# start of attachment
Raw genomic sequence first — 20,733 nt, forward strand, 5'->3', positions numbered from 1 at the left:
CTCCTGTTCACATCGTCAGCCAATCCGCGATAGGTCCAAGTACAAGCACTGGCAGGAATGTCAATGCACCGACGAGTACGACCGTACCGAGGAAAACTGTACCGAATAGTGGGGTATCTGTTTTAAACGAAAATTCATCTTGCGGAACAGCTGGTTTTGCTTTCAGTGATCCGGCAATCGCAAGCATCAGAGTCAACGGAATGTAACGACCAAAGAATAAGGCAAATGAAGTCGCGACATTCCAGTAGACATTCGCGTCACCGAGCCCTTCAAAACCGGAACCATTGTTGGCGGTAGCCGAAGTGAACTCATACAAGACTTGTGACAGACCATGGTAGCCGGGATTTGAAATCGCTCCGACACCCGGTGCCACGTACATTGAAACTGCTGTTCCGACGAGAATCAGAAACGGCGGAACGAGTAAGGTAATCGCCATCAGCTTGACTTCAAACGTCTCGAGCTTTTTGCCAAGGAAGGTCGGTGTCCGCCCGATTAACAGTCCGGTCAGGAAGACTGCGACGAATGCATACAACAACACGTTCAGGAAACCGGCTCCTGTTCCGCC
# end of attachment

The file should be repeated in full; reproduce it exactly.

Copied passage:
Raw genomic sequence first — 20,733 nt, forward strand, 5'->3', positions numbered from 1 at the left:
CTCCTGTTCACATCGTCAGCCAATCCGCGATAGGTCCAAGTACAAGCACTGGCAGGAATGTCAATGCACCGACGAGTACGACCGTACCGAGGAAAACTGTACCGAATAGTGGGGTATCTGTTTTAAACGAAAATTCATCTTGCGGAACAGCTGGTTTTGCTTTCAGTGATCCGGCAATCGCAAGCATCAGAGTCAACGGAATGTAACGACCAAAGAATAAGGCAAATGAAGTCGCGACATTCCAGTAGACATTCGCGTCACCGAGCCCTTCAAAACCGGAACCATTGTTGGCGGTAGCCGAAGTGAACTCATACAAGACTTGTGACAGACCATGGTAGCCGGGATTTGAAATCGCTCCGACACCCGGTGCCACGTACATTGAAACTGCTGTTCCGACGAGAATCAGAAACGGCGGAACGAGTAAGGTAATCGCCATCAGCTTGACTTCAAACGTCTCGAGCTTTTTGCCAAGGAAGGTCGGTGTCCGCCCGATTAACAGTCCGGTCAGGAAGACTGCGACGAATGCATACAACAACACGTTCAGGAAACCGGCTCCTGTTCCGCC